Siblings who committed £300,000 VAT and income tax fraud avoid jail

A brother and sister who committed VAT and income tax fraud amounting to more than £300,000 have both been given suspended jail sentences.

Charlene and Martyn Riggon both pleaded guilty to defrauding HMRC of £122,000 and £90,000 each in income tax at a hearing at Birmingham Crown Court in May.

They ran Black Country Route Security in Willenhall, a company providing commercial security services to clients in the area.

On Wednesday, the court heard that the siblings had claimed VAT from customers that they failed to pay on to HMRC.

Customers cheques were cashed at Money Shops instead of being paid into the company’s bank account and the Riggons used two VAT numbers on invoices - an old one for the business before it was deregistered due to bankruptcy in 2006, and another which was “entirely fictitious”.

Prosecutor Matthew Brook QC said that between 2007 and 2018, Charlene Riggon, 38, of Gainsborough Crescent, Birmingham, who managed the office, cashed more than 1,000 cheques at Money Shop while her brother, 36, who managed security staff, cashed 45 cheques between 2007 and 2016.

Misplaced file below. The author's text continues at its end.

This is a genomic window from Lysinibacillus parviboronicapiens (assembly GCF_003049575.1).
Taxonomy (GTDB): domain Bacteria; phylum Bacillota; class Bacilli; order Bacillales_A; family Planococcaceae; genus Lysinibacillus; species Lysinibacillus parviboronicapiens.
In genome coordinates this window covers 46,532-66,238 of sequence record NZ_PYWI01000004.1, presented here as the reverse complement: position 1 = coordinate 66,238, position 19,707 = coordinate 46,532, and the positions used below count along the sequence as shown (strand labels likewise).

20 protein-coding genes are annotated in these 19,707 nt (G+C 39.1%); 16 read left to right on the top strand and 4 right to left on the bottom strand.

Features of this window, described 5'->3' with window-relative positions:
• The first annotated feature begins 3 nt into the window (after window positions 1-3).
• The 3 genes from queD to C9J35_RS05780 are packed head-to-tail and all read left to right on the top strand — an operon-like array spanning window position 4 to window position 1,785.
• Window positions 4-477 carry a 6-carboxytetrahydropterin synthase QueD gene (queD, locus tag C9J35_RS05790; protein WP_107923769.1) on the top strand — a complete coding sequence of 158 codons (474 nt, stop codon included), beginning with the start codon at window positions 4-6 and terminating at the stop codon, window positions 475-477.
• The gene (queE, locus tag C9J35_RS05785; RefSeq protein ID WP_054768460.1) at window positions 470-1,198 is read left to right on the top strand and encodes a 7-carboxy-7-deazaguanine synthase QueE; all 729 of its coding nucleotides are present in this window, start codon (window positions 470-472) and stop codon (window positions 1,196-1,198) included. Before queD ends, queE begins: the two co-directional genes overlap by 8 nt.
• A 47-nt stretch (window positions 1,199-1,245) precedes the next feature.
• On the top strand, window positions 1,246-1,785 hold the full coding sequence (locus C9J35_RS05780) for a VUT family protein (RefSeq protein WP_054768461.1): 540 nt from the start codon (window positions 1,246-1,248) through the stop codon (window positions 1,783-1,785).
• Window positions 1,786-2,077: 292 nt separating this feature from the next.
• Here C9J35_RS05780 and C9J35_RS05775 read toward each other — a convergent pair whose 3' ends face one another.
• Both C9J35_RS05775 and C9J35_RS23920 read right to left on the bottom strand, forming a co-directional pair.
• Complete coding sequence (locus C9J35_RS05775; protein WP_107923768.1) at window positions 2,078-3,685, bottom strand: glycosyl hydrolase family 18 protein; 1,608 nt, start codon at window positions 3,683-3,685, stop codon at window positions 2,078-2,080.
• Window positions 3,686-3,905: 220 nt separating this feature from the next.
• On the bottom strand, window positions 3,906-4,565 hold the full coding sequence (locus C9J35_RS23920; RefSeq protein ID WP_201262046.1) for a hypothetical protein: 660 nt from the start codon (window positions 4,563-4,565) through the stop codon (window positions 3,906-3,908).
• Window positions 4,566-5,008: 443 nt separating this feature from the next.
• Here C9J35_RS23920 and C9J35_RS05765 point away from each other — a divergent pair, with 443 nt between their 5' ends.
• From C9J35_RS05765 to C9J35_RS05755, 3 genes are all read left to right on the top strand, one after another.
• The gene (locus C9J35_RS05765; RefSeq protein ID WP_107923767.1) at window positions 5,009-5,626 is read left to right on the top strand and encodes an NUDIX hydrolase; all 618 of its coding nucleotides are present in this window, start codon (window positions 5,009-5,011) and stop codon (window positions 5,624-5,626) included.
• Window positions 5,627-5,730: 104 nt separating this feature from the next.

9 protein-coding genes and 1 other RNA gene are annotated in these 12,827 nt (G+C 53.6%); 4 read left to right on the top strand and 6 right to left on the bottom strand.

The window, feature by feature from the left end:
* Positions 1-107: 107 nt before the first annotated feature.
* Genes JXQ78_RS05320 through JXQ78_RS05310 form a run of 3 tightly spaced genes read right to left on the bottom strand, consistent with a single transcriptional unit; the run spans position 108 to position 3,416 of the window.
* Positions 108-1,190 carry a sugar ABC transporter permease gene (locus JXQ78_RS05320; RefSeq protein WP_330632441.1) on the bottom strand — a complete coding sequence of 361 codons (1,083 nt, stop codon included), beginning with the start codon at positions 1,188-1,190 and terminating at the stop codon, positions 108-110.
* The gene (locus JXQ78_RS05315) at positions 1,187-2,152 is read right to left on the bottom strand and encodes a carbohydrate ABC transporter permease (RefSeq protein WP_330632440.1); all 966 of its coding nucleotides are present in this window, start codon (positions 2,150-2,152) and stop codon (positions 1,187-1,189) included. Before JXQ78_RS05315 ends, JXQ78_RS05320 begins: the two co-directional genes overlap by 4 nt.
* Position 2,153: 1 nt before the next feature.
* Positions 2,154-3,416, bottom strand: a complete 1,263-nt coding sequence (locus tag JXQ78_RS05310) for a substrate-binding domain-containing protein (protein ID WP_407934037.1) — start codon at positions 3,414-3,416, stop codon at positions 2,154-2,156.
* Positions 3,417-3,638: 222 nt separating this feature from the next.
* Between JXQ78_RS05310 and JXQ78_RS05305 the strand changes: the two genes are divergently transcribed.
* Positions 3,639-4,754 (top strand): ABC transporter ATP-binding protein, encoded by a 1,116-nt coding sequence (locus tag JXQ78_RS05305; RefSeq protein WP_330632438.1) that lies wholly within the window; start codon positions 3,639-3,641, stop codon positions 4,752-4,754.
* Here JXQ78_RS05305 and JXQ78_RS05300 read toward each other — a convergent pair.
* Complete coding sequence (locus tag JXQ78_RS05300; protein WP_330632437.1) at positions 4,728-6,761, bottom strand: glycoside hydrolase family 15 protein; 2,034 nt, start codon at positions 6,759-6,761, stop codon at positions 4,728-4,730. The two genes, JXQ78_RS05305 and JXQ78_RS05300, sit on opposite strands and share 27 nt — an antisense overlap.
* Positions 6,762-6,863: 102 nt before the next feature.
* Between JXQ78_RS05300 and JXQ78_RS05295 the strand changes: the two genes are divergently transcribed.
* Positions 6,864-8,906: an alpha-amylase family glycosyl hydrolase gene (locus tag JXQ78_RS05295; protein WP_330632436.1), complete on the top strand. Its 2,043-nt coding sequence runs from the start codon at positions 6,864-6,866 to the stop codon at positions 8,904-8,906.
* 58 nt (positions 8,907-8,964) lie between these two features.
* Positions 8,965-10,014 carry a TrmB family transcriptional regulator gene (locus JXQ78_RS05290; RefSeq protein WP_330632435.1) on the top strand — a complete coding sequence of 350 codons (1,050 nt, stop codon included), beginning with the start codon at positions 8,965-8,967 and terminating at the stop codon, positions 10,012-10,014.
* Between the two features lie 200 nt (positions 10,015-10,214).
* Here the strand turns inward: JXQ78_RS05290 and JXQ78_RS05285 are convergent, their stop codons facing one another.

Ms Riggon, a mother-of-three, did set up a self assessment for income tax in 2007 but submitted no returns between 2010 and 2017 while her brother, of Bloxwich Road, Walsall, was not registered for self assessment and paid no income tax from 2011 and 2017.

They both denied guilt when interviewed by the authorities in August 2017.

The Crown accepted that the offences did not lead to the pair “living the high life”, and recognising that they have no assets, made no attempt to recover money through a proceeds of crime application.

Mark Jackson QC, defending Charlene Riggon, said: “The profit was made by the business and that is the loss to HMRC.

“That was not money going into her pocket and spent by her.

“The overwhelming majority of it was supporting the business - we are looking at a business that was insolvent.”

The Riggons, who had both worked for the business since 2006, took over from their father, Clive, following his death in 2011.

His Honour Judge Martin Hurst said: “It is an unusual case made more difficult by the fact that you never kept any records.

“The Crown accepts that you were receiving no money at all from the business.

“You were on benefits and Charlene, you were working as a dinner lady and living in a council house.

“The mitigation is that the business was insolvent and you should have stopped trading when you took it over in 2011."

He sentenced both defendants to a 15 month jail sentence suspended for two years.

Ms Riggon was also sentenced to 25 days of rehabilitation with a community psychiatric nurse and they were both put under a three month curfew from 7pm to 7am and ordered to pay costs of £750.

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